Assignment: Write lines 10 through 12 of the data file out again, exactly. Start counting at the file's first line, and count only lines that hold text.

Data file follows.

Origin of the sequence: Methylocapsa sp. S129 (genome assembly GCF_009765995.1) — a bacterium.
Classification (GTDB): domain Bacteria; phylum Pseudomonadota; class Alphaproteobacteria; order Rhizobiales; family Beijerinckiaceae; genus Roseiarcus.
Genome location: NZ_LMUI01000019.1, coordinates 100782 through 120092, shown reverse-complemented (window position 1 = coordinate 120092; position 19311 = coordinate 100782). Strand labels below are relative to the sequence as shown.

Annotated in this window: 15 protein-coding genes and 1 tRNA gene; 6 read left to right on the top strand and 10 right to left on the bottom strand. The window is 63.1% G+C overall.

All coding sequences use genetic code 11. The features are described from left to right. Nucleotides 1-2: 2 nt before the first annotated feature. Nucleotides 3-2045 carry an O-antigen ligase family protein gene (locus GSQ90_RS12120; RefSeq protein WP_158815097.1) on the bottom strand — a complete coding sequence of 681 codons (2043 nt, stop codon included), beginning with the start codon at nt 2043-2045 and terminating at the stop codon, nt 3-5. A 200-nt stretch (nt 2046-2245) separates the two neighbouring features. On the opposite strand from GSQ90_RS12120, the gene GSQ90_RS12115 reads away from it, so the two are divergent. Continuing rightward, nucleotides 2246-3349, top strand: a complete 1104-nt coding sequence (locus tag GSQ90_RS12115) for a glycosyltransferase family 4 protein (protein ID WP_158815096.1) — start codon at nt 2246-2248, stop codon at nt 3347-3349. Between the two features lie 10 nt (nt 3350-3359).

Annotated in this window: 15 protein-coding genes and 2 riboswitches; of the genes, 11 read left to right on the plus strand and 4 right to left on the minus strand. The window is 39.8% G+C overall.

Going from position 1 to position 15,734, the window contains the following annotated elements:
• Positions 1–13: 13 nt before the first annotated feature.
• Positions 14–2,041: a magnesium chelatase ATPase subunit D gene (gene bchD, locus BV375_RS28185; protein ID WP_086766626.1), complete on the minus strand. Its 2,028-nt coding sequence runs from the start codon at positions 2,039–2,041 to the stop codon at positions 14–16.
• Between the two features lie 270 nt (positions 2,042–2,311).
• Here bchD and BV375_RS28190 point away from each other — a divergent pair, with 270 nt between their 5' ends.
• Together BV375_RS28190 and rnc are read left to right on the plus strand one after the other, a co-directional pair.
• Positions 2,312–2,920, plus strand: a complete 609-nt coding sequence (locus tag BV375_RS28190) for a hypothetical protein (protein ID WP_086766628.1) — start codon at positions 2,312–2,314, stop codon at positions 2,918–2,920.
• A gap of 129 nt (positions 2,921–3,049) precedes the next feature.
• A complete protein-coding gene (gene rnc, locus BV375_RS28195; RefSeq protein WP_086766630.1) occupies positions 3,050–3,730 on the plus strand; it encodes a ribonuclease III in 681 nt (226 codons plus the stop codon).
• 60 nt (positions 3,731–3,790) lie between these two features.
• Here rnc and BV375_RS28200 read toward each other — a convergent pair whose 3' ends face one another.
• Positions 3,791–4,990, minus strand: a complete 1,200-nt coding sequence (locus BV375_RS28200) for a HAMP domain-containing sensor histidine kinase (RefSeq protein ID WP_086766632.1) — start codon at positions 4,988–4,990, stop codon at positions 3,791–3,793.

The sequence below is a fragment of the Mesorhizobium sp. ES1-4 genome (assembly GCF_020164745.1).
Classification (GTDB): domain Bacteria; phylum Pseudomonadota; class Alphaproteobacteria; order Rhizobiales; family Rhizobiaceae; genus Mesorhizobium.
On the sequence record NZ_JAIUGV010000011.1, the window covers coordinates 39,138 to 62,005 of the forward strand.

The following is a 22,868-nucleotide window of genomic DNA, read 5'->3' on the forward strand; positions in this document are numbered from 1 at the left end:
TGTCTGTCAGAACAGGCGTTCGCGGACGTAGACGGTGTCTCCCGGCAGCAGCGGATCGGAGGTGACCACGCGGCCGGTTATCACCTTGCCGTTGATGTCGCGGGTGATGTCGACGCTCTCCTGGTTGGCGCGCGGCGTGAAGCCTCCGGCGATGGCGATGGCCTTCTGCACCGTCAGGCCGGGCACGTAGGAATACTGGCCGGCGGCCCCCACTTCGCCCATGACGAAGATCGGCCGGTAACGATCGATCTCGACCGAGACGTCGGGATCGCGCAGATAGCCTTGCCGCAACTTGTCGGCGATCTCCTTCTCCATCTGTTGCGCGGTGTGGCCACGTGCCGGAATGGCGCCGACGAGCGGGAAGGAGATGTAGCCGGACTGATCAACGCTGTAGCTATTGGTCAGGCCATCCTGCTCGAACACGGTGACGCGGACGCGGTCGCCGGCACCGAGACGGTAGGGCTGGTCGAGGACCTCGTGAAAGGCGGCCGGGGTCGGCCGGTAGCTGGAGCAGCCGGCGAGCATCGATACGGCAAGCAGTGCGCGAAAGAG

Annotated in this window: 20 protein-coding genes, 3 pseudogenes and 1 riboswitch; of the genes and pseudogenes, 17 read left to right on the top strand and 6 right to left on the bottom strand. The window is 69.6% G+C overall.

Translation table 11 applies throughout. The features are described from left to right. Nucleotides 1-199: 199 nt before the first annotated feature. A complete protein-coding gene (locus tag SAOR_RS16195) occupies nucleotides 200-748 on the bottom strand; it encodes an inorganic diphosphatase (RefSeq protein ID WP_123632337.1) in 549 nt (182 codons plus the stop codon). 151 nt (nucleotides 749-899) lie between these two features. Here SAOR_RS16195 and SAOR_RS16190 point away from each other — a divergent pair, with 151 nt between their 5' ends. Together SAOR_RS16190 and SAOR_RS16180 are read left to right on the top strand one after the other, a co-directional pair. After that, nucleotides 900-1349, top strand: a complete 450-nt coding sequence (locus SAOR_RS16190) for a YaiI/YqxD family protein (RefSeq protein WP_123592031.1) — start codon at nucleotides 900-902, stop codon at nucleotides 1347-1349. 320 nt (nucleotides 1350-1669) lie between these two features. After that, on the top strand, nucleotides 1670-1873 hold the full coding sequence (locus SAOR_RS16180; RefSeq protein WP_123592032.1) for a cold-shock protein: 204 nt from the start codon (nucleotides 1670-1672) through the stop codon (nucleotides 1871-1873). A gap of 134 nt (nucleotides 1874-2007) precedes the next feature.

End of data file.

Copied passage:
• Between the two features lie 270 nt (positions 2,042–2,311).
• Here bchD and BV375_RS28190 point away from each other — a divergent pair, with 270 nt between their 5' ends.
• Together BV375_RS28190 and rnc are read left to right on the plus strand one after the other, a co-directional pair.